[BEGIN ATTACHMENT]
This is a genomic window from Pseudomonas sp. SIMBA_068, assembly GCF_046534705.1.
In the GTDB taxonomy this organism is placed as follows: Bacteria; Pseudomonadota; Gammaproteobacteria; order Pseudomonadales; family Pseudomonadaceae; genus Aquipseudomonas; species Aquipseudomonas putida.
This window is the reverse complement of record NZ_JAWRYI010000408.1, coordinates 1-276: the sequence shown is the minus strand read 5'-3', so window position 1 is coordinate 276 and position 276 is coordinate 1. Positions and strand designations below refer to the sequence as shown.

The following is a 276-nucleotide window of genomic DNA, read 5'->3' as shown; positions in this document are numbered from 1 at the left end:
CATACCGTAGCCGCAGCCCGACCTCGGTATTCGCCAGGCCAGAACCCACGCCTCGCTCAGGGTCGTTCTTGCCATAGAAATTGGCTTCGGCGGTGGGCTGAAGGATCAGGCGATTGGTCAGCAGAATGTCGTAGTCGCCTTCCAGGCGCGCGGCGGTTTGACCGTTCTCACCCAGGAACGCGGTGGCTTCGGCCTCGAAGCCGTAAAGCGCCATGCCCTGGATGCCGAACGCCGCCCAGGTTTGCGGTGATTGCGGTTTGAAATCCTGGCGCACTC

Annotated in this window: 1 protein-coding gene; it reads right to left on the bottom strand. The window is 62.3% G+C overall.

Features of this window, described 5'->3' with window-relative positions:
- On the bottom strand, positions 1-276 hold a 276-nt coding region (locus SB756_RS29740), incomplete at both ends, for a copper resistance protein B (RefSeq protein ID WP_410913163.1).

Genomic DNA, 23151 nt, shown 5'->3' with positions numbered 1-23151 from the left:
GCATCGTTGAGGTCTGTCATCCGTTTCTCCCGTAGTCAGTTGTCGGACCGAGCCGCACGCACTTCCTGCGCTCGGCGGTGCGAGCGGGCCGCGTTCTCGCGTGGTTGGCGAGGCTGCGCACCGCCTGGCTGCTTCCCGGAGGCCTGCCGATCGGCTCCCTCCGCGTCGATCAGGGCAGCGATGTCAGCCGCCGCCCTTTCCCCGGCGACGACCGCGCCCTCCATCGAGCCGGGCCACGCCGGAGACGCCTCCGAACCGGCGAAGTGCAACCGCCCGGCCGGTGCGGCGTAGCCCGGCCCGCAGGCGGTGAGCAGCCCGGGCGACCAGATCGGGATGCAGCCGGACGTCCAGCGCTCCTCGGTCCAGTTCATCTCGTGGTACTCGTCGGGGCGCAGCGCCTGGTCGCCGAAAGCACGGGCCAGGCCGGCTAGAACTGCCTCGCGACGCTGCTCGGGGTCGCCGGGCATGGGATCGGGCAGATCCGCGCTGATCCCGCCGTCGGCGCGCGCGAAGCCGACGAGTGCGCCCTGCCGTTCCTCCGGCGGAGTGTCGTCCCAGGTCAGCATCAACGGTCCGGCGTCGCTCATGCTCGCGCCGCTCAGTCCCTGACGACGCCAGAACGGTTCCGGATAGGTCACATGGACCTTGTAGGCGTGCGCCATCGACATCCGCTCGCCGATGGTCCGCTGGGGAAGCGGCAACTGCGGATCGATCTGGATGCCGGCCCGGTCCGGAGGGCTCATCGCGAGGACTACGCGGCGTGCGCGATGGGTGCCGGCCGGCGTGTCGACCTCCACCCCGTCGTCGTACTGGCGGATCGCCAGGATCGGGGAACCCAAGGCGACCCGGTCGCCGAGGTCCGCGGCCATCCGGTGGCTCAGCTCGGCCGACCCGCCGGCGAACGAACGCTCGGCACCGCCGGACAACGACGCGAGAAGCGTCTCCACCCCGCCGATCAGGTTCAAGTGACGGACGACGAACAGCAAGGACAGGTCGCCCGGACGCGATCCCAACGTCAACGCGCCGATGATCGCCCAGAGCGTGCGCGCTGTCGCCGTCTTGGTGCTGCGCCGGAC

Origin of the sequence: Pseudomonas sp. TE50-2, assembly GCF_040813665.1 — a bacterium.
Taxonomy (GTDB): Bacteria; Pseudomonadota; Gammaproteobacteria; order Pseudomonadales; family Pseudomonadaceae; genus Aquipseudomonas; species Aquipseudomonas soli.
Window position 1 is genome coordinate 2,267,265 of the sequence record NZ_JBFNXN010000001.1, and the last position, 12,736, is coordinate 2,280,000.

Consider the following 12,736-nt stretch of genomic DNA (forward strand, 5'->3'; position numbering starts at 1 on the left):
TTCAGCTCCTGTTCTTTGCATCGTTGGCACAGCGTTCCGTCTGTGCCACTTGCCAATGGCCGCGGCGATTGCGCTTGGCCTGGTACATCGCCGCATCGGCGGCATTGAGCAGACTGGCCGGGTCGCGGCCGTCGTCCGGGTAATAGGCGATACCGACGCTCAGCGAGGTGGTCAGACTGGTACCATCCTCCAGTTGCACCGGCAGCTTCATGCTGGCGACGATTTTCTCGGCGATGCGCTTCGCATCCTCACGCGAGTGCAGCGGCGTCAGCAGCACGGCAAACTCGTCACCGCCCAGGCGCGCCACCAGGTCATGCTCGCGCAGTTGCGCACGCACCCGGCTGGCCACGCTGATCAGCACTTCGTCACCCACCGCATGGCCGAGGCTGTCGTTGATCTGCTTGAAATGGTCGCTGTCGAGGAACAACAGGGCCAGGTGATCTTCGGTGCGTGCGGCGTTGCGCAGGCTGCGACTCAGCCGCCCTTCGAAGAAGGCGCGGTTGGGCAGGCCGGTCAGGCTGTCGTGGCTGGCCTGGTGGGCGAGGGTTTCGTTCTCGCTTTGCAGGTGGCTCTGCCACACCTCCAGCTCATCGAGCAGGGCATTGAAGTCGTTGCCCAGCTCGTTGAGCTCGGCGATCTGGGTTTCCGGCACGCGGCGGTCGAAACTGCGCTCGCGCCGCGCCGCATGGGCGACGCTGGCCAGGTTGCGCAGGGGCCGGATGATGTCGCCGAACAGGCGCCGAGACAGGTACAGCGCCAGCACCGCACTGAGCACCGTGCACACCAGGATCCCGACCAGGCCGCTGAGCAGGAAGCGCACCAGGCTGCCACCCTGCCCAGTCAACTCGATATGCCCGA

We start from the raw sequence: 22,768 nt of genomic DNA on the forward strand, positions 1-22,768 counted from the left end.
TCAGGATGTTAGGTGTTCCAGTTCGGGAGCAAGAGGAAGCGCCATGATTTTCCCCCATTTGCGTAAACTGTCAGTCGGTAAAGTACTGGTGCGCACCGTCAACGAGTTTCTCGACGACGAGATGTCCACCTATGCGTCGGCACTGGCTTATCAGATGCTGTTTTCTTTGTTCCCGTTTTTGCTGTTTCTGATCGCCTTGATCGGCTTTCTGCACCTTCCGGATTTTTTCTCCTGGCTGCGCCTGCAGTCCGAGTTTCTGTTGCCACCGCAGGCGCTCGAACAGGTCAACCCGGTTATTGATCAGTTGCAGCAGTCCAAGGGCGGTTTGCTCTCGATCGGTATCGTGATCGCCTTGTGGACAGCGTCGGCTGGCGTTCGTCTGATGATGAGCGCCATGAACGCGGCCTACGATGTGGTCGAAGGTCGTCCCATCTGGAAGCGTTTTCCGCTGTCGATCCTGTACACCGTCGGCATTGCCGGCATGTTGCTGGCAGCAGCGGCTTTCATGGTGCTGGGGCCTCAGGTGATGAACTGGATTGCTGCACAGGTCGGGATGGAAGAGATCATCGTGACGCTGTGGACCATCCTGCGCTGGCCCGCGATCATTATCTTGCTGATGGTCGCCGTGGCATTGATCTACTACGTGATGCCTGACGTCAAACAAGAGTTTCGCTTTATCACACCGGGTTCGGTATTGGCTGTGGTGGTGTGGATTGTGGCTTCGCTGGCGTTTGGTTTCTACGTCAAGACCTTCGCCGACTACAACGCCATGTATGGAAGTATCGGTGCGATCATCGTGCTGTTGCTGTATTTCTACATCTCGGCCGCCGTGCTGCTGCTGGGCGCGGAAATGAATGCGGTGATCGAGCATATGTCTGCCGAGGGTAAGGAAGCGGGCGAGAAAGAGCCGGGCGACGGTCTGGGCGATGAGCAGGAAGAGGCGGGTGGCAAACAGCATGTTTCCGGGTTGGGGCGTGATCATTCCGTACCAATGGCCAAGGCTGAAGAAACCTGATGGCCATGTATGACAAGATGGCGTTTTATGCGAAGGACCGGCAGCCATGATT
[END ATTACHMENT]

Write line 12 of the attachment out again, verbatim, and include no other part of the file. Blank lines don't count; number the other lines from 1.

Taxonomy (GTDB): Bacteria; Pseudomonadota; Gammaproteobacteria; order Pseudomonadales; family Pseudomonadaceae; genus Aquipseudomonas; species Aquipseudomonas soli.